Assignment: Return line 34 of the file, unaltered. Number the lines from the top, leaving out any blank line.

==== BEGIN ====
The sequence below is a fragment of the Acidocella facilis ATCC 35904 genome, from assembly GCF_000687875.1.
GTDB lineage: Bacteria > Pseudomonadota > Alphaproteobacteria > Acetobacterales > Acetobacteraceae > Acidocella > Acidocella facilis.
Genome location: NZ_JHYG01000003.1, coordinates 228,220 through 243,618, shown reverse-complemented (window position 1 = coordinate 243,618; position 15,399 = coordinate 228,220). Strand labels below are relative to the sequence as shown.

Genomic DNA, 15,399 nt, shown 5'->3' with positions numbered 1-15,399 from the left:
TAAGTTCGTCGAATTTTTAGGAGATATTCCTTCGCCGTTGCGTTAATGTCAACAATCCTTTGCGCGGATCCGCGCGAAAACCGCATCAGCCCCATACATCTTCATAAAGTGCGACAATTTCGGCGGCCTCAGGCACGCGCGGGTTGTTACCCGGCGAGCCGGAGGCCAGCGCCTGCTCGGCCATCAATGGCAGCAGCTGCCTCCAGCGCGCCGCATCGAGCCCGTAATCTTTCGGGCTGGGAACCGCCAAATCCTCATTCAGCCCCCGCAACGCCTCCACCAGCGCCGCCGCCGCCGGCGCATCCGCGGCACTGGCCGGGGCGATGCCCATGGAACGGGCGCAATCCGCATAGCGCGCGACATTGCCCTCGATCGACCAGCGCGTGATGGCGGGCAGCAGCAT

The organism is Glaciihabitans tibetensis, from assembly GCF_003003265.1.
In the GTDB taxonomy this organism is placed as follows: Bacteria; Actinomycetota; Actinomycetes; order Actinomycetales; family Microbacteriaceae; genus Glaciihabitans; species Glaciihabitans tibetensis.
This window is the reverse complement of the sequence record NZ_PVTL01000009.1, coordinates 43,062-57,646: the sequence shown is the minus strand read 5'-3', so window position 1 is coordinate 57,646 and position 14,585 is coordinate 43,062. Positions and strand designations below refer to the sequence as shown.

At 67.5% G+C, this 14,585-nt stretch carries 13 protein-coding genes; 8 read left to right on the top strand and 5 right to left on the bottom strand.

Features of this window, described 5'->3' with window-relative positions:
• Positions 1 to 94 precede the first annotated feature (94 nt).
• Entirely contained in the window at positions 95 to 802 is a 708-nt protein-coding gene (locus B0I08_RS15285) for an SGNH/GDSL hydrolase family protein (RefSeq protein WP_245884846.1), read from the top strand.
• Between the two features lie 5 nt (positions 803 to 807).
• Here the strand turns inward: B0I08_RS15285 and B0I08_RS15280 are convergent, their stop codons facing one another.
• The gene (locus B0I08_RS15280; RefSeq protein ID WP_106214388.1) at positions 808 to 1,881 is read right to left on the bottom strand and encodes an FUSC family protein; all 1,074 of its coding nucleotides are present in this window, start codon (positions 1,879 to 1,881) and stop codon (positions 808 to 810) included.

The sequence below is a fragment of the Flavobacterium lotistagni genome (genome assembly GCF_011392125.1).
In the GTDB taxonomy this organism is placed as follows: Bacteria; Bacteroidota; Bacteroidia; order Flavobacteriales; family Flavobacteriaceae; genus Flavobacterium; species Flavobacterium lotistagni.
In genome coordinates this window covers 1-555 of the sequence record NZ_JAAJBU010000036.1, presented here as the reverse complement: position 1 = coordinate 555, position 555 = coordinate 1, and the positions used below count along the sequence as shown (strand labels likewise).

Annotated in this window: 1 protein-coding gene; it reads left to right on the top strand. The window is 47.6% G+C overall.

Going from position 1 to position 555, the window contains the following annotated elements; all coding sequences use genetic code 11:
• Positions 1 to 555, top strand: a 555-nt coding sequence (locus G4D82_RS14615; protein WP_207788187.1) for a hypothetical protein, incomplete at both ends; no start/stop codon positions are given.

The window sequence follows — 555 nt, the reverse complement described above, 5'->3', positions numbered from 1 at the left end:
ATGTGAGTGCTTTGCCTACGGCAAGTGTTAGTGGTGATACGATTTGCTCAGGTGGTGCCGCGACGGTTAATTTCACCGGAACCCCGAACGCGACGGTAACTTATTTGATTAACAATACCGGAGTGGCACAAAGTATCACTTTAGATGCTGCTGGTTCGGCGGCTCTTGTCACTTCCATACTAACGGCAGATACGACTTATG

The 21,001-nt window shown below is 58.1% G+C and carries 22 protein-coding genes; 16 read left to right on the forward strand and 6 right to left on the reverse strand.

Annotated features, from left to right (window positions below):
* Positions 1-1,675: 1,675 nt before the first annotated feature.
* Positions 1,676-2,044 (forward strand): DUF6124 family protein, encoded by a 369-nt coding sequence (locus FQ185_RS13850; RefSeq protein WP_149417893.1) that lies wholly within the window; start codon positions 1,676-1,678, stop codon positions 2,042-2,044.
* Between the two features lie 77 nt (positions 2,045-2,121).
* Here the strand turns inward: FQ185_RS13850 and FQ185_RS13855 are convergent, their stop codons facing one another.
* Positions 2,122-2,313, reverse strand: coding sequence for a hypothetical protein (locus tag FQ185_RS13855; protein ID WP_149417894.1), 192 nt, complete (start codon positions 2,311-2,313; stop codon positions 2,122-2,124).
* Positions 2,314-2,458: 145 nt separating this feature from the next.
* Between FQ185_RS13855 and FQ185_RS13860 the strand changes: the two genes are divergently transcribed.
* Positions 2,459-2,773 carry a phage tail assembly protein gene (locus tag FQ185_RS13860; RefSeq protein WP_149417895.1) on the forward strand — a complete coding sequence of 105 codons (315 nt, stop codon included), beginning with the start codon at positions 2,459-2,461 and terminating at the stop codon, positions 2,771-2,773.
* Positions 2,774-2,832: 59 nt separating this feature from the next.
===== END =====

* Positions 2,774-2,832: 59 nt separating this feature from the next.